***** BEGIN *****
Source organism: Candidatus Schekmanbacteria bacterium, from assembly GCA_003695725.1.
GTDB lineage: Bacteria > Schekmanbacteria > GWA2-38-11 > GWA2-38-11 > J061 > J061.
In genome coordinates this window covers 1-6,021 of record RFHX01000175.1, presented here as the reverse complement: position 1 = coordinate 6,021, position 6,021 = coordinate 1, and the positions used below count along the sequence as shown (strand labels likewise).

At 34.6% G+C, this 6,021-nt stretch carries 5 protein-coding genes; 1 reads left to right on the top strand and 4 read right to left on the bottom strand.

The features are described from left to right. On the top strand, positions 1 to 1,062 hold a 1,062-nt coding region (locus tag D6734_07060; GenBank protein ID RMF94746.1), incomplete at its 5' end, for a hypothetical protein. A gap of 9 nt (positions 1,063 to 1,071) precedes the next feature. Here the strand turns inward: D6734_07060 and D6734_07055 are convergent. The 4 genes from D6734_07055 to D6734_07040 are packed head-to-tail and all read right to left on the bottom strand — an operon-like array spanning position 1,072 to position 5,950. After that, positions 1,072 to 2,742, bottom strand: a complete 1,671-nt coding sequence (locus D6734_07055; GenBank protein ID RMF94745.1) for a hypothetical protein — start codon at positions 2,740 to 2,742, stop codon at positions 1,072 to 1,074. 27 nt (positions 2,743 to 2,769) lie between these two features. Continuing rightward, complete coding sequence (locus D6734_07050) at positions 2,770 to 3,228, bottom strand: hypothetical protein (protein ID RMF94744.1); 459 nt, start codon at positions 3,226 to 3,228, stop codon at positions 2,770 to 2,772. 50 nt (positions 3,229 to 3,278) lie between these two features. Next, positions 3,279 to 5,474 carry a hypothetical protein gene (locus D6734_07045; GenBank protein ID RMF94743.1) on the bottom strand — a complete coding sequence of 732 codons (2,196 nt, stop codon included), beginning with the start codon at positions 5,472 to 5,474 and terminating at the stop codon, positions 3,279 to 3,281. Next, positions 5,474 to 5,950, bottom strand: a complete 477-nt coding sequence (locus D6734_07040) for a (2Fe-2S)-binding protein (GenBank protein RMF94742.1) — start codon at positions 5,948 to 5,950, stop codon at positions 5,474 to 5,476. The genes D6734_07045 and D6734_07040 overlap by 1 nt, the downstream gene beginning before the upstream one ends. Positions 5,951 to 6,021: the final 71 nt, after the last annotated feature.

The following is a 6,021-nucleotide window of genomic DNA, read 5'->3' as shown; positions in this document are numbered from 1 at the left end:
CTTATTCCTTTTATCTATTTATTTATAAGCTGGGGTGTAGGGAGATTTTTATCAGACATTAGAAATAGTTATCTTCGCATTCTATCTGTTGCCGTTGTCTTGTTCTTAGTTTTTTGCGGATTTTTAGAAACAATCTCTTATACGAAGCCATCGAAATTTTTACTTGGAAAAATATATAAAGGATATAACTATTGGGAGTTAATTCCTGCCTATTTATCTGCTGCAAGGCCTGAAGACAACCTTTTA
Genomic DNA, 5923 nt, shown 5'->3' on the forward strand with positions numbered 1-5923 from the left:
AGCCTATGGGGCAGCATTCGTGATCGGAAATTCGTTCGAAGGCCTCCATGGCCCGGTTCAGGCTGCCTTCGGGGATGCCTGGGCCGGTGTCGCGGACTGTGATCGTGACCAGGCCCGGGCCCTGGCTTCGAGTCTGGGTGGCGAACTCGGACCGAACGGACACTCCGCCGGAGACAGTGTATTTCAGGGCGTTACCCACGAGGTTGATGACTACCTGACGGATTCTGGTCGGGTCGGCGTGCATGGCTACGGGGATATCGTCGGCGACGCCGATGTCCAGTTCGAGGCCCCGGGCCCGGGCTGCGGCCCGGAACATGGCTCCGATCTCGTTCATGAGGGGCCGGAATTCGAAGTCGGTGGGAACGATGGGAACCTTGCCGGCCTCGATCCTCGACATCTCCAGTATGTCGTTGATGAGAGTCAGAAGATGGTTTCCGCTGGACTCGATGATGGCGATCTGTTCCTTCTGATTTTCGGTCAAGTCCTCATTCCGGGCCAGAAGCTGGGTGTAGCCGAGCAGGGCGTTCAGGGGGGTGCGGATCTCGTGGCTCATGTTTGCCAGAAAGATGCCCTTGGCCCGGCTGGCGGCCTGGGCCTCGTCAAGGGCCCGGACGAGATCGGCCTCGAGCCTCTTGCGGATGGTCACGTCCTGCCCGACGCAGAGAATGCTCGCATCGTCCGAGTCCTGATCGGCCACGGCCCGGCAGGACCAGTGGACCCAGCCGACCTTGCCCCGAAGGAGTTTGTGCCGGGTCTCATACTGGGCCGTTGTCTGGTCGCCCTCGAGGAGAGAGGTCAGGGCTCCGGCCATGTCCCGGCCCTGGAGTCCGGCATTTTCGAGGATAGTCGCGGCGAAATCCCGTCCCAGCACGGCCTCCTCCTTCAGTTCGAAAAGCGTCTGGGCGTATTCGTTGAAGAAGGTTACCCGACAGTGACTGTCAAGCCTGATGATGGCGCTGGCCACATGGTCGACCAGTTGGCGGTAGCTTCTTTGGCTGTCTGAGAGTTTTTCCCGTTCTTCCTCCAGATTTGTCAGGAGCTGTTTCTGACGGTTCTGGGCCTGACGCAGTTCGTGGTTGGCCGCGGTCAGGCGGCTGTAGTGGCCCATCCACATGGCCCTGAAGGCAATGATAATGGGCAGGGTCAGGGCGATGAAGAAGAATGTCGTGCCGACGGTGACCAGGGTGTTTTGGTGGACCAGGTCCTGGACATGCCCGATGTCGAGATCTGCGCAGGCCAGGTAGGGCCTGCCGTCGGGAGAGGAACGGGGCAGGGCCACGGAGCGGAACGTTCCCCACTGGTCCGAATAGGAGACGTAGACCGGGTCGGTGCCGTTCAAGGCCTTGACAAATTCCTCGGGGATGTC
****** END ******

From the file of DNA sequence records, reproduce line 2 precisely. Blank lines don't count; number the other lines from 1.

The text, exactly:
GTDB lineage: Bacteria > Schekmanbacteria > GWA2-38-11 > GWA2-38-11 > J061 > J061.